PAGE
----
Access to Addenbrooke’s

This article was published in 2010, in Newsletter 93.

 Good in parts

After collecting dust for some 18 months since completion with government funding, the Addenbrooke’s Road (as it is now known), is open and connected to the Addenbrooke’s site by the recently finished Boulevard now named Francis Crick Way.

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Image as described adjacent

I’ve been cycling past this construction site for years, and although the Campaign has been involved in consultations the devil is often in the detail. We rarely see any construction drawings, so I’ve been interested to see how the routes are on the ground and on a bike.

The junction with Hauxton Road is clearly terrible. The Campaign had high hopes that the alternative routes, being a new link from near Hauxton Mill using a concrete farm road and an accommodation bridge over the M11, linked to the path adjacent to the Guided Bus track, would have been available by now. The route forms part of the planning permission for Trumpington Meadows, and the Campaign clearly missed a trick by not requesting that the route be a condition for the start of main works. Few cyclists will be happy using any junction of this size, and we need to apply pressure for the alternative route to be made available as soon as possible.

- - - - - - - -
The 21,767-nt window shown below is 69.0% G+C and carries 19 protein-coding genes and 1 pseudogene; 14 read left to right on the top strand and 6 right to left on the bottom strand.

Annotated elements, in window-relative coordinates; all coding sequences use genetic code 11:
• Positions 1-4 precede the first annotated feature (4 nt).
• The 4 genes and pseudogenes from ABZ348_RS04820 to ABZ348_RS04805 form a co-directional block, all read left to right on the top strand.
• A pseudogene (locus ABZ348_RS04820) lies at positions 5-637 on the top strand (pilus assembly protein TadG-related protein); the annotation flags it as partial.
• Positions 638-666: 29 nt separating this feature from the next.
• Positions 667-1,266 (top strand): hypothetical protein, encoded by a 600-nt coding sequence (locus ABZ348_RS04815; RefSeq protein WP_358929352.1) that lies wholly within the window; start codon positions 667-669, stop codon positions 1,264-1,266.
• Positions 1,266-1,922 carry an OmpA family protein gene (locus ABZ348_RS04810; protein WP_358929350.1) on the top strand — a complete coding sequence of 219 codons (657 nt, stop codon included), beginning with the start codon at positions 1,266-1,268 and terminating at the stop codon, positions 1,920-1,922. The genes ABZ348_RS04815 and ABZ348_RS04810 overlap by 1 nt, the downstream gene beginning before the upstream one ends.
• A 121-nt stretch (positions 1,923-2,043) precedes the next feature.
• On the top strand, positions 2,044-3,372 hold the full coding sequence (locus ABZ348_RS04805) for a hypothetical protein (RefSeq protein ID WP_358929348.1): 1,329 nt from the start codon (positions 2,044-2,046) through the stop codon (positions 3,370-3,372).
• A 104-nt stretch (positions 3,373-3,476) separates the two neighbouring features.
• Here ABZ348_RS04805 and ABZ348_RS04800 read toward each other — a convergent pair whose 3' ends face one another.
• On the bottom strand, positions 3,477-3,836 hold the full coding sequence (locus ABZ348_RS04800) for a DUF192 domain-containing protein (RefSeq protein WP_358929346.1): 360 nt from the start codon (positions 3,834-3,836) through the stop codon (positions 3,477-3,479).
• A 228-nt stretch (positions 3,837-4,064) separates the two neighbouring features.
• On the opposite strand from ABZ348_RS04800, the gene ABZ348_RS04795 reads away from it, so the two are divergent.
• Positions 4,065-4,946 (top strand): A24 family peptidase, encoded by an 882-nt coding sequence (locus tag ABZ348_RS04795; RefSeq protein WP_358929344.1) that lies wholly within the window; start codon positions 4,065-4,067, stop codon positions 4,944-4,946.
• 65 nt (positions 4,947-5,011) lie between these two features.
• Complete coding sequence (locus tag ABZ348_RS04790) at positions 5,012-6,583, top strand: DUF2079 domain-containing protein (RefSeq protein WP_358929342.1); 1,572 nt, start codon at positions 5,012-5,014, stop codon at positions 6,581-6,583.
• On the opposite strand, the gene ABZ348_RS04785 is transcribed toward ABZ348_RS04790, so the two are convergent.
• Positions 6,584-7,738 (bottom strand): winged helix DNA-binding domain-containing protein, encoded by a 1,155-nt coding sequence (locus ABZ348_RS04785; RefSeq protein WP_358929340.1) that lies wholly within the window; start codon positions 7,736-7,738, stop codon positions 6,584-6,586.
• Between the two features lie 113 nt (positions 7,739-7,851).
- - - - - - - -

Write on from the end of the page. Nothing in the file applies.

A new cycleway links the ‘genome path’ from Shelford under the road bridge to the developing Addenbrooke’s site.
Image as described adjacent

There have been discussions at many levels regarding hybrid lanes, shared-use paths and on-road lanes, but although we’ve no hybrid lanes, Addenbrooke’s Road does have both 1.5 m on-road lanes and a segregated shared-use path complete with marked priority over planned side roads. Once housing development is completed, the shared-use paths on the north side should give easy access to schools and shops without the need to cross Addenbrooke’s Road.

Francis Crick Way should, I believe be a 20 mph road, but I can see no sign. The original proposals here were for shared-use paths, but with a road which will have many side turnings, such facilities are poor, and on a 20 mph route should be unnecessary. 1.5 m on-road lanes are now provided, but for short lengths adjacent to the guided bus crossing, shared-use paths are also available. These will permit cyclists to either decant onto the footway for a right turn with pedestrians, or to turn left avoiding the red light.

So, if it is ‘good in parts,’ what do I like?

  • Mandatory on-road cycle lanes with the option to leave the road easily if life gets too difficult.
  • Cycle lanes that stop short of the roundabouts, such that right-turning cyclists don’t feel forced to keep left.
  • Shared-use paths adjacent to proposed housing developments to help with short trips, and allow young children to make unaccompanied trips.

And which bad bits need fixing to make it a ‘good egg’?

  • Speed limits on Addenbrooke’s Road need reducing to 30 mph.
  • The link from the Shelford to Addenbrooke’s cycleway to Francis Crick Way needs lighting.
  • Modifications are needed where cyclists travelling south leave Francis Crick Way to join the National Cycle Route.

There are some other items on a ‘snagging list’ and some Campaign members have offered to help with an audit of these routes. Yet more routes in this area will become available (perhaps in spring) once the path by the Guided Bus to Cambridge station is complete.

Jim Chisholm